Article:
Diplomats in Ukraine Targeted by “Staggering” BMW Phishing Campaign

Written by

A notorious Russian state-affiliated cyber gang has leveraged a legitimate sale of a BMW car to target diplomats in Kyiv, Ukraine, a new analysis by Palo Alto Network’s Unit 42 researchers has observed.

The novel phishing campaign was carried out by the ‘Cloaked Ursa’ group (aka Cozy Bear, APT29), which the US and UK have publicly attributed to Russia’s Foreign Intelligence Service (SVR).

The campaign targeted at least 22 of over 80 foreign embassies in Kyiv, a “truly astonishing” number according to the researchers.

The campaign was based around a legitimate email flyer from a diplomat within the Polish Ministry of Foreign Affairs to various embassies. This advertized the sale of a used BMW 5-series sedan located in Kyiv, with the file attachment titled ‘BMW 5 for sale in Kyiv – 2023.docx.’

The researchers noted that the availability of a reliable car from a trusted diplomat would attract the interest of recent arrivals into the region, given the difficulties of arranging transportation and other goods into Ukraine in the current environment.

It is likely that Cloaked Ursa observed the legitimate flyer after compromising one of the email recipient’s email servers, and saw an opportunity to repurpose in the form of a phishing lure.

On May 4, 2023, the gang emailed their illegitimate version of the flyer to multiple diplomatic missions throughout Kyiv, using benign Microsoft Word documents of the same name.

However, if a recipient clicks on a link offering “more high quality photos,” they will be redirected to a legitimate site that has been coopted by Cloaked Ursa. When the victim attempts to view the photos, a malicious payload will execute silently in the background while the image displays on their screen.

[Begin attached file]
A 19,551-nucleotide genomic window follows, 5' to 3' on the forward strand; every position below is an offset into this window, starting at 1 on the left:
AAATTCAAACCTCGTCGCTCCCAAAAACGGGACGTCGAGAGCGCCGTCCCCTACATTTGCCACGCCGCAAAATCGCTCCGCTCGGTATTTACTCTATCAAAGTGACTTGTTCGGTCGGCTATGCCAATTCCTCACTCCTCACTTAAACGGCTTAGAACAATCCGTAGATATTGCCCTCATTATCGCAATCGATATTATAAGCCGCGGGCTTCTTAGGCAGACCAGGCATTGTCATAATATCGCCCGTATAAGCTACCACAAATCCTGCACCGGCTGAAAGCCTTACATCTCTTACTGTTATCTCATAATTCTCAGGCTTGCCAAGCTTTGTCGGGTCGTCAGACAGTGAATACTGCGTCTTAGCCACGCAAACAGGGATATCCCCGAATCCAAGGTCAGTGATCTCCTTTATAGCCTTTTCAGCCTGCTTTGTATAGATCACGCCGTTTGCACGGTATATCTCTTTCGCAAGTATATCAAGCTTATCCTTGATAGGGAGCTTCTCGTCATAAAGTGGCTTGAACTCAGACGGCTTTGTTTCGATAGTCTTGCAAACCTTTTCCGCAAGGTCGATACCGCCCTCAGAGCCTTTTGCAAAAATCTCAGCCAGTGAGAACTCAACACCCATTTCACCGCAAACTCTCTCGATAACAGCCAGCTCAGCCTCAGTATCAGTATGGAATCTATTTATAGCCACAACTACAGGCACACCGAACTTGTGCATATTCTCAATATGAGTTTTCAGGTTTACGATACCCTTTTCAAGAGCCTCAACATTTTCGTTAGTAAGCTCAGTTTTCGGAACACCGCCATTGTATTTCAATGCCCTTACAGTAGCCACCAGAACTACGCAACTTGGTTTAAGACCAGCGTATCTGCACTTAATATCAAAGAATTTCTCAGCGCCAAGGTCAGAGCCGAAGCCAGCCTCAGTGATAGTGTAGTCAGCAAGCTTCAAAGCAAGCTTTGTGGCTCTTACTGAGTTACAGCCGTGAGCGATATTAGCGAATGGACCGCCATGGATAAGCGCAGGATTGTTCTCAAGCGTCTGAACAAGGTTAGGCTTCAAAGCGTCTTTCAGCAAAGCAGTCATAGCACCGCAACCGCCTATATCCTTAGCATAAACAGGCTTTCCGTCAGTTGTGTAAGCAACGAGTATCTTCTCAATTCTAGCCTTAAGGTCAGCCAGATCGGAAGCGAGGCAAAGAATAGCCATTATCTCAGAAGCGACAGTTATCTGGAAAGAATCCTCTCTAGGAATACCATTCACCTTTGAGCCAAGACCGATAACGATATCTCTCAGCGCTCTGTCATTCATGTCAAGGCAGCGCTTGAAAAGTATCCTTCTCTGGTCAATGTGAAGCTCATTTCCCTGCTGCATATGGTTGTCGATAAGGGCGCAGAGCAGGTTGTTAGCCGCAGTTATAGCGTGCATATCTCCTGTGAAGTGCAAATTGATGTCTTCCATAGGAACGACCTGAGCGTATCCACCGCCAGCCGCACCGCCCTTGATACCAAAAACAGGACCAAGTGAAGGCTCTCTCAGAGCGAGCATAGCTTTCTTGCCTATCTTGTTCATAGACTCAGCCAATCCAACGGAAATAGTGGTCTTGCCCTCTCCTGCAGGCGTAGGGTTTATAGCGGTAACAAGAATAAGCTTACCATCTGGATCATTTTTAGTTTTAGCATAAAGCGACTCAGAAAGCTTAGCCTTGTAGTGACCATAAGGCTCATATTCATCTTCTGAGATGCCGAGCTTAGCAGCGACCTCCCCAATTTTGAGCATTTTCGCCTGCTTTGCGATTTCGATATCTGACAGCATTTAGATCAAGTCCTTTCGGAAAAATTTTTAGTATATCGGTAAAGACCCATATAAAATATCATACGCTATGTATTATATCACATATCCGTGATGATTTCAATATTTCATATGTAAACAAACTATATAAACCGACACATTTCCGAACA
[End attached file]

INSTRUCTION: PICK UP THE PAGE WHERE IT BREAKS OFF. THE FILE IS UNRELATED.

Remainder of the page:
The group used publicly available embassy email addresses to reach around 80% of the targets, with the remaining 20% consisting of unpublished email addresses not found on the surface web.

The majority were sent to general inboxes for the embassy, but a few were sent directly to individuals’ work addresses.

There is no information of how successful the campaign has been in infecting the targeted diplomats. However, the researchers said the number of targeted embassies was “staggering in scope for what generally are narrowly scoped and clandestine APT operations.”

Palo Alto’s assessment that Cloaked Ursa is responsible for the campaign is based on the following factors:

  • Similarities to other known Cloaked Ursa campaigns and targets
  • Use of known Cloaked Ursa TTPs
  • Code overlap with other known Cloaked Ursa malware

The researchers said that the BMW campaign shows that diplomatic missions are a high-value espionage target for the Russian government to gain intelligence about Ukraine and its allies.

The blog read: “Diplomats should appreciate that APTs continually modify their approaches – including through spear phishing – to enhance their effectiveness. They will seize every opportunity to entice victims into compromise. Ukraine and its allies need to remain extra vigilant to the threat of cyber espionage, to ensure the security and confidentiality of their information.”

Earlier this week (July 10), research by BlackBerry found that the RomCom threat actor launched a targeted cyber campaign aimed at organizations and individuals supporting Ukraine just days before the highly anticipated NATO Summit.

Image credit: rebinworkshop/ Shutterstock.com

What’s hot on Infosecurity Magazine?